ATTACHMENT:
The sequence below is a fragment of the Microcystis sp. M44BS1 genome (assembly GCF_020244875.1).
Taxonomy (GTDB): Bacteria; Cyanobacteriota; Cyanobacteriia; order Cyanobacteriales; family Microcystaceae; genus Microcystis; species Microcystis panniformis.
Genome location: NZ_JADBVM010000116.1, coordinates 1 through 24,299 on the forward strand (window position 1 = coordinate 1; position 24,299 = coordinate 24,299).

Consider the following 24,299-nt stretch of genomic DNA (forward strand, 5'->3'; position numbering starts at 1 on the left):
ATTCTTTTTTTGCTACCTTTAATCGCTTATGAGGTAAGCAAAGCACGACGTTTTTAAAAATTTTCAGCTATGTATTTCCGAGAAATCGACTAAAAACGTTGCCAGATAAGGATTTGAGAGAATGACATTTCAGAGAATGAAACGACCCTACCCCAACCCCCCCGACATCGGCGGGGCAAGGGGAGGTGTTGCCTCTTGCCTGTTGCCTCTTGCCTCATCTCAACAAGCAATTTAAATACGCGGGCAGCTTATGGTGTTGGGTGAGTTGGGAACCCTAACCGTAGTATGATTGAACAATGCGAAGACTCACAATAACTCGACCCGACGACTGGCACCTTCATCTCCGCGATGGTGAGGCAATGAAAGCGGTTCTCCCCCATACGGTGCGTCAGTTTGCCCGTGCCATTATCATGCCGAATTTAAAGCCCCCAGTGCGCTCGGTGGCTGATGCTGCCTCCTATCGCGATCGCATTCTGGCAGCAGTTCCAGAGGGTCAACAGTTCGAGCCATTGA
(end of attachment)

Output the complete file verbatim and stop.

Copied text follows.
The sequence below is a fragment of the Microcystis sp. M44BS1 genome (assembly GCF_020244875.1).
Taxonomy (GTDB): Bacteria; Cyanobacteriota; Cyanobacteriia; order Cyanobacteriales; family Microcystaceae; genus Microcystis; species Microcystis panniformis.
Genome location: NZ_JADBVM010000116.1, coordinates 1 through 24,299 on the forward strand (window position 1 = coordinate 1; position 24,299 = coordinate 24,299).

Consider the following 24,299-nt stretch of genomic DNA (forward strand, 5'->3'; position numbering starts at 1 on the left):
ATTCTTTTTTTGCTACCTTTAATCGCTTATGAGGTAAGCAAAGCACGACGTTTTTAAAAATTTTCAGCTATGTATTTCCGAGAAATCGACTAAAAACGTTGCCAGATAAGGATTTGAGAGAATGACATTTCAGAGAATGAAACGACCCTACCCCAACCCCCCCGACATCGGCGGGGCAAGGGGAGGTGTTGCCTCTTGCCTGTTGCCTCTTGCCTCATCTCAACAAGCAATTTAAATACGCGGGCAGCTTATGGTGTTGGGTGAGTTGGGAACCCTAACCGTAGTATGATTGAACAATGCGAAGACTCACAATAACTCGACCCGACGACTGGCACCTTCATCTCCGCGATGGTGAGGCAATGAAAGCGGTTCTCCCCCATACGGTGCGTCAGTTTGCCCGTGCCATTATCATGCCGAATTTAAAGCCCCCAGTGCGCTCGGTGGCTGATGCTGCCTCCTATCGCGATCGCATTCTGGCAGCAGTTCCAGAGGGTCAACAGTTCGAGCCATTGA